Tofu is a great thing. It’s a staple dish, and serves as an excellent alternative to meats. It comes in varying forms of solidity and hardness, can be served hot or cold, savory or sweet, as a main feature or as an additional ingredient. It keeps well in the fridge, and if bought in ethnic groceries, is relatively light on the wallet.
Tofu comes in three basic forms;
Hard tofu, which is commonly stir-fried and is the most popular choice as a meat substitute. This tofu can handle the most roughhousing.
Medium tofu, which is versatile in its usage. This tofu is a popular do-it-all tofu, and can be used in everything from curry to salads.
Soft (silken) tofu, which has the consistency of soft-boiled egg whites. This is the tofu you’’ll see in miso soups. This type is my personal favorite.
There are also sub-types of tofu; firm silken, curdled medium block, fresh custard, and so on. So long as you keep to the cooking rules, any consistency will do.
Tofu is mostly sold in water, so you’ll need to drain the block if you wanna cook it. Tofu isn’t the best at absorbing flavor, and the wetter it is, the less flavor it’ll soak up. Drain a (hard/medium) tofu block by squishing it gently between paper towels. Or alternatively, leave it pressed between paper towels under the weight of a book. If it’s too soft for a good squeezing, blotting works fine. Silken tofu is the exception, because it’s often just diced up and served as is, or gently placed into a soup.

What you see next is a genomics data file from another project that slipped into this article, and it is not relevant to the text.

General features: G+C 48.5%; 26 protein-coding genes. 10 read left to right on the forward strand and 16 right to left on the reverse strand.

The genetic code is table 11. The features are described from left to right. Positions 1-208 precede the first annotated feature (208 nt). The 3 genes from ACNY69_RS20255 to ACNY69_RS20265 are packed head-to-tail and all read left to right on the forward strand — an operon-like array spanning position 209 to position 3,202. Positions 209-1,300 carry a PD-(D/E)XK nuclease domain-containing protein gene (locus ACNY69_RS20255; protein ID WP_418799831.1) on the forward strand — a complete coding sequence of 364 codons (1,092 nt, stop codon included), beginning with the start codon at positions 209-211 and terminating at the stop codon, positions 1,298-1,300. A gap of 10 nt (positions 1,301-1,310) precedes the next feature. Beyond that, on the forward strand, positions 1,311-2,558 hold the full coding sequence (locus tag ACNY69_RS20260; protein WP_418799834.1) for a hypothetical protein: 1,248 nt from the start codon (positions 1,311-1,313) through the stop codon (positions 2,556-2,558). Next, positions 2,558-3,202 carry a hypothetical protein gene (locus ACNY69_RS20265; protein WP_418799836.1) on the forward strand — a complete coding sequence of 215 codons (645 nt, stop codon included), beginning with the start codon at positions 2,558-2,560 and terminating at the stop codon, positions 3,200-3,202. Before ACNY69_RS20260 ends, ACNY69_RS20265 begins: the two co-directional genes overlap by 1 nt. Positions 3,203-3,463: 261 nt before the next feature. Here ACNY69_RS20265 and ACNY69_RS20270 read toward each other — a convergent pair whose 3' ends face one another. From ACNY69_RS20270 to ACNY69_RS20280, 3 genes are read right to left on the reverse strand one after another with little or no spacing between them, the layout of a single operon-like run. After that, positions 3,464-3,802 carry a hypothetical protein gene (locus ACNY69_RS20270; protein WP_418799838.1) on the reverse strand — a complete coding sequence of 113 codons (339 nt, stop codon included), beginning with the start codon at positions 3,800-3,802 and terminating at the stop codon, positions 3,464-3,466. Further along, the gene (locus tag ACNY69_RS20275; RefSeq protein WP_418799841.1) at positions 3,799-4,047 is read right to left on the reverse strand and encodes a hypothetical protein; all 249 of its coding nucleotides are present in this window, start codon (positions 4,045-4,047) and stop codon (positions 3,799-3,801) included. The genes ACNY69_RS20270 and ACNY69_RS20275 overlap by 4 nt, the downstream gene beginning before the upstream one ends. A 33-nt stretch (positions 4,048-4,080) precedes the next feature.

Stir-frying and pan-cooking tofu requires a high heat pan. Chinese woks, the traditional cookery for tofu, is designed to cook very hot and very fast. A cube the size of a die takes roughly 5 minutes to cook. Add plenty of spices and sauce for a dish that’ll go great with rice.
Mariante tofu in mixtures of soy sauce, sesame oil, hot peppers, fruit juices, and beyond for at least 30 minutes, or ideally overnight in the fridge. These can of course be stir-fried, or baked in the oven.
And of course, silken tofu is a great dish on its own, if dressed heavily with sauces. Alternatively, silken tofu makes a wonderful addition to a flavorful broth.
These shittake mushroom and tofu meatballs are flavored with savory seasonings and drenched in a sticky ginger glaze. Serve them up as a fun party appetizer, or add some rice and veggies for a flavor-packed meal.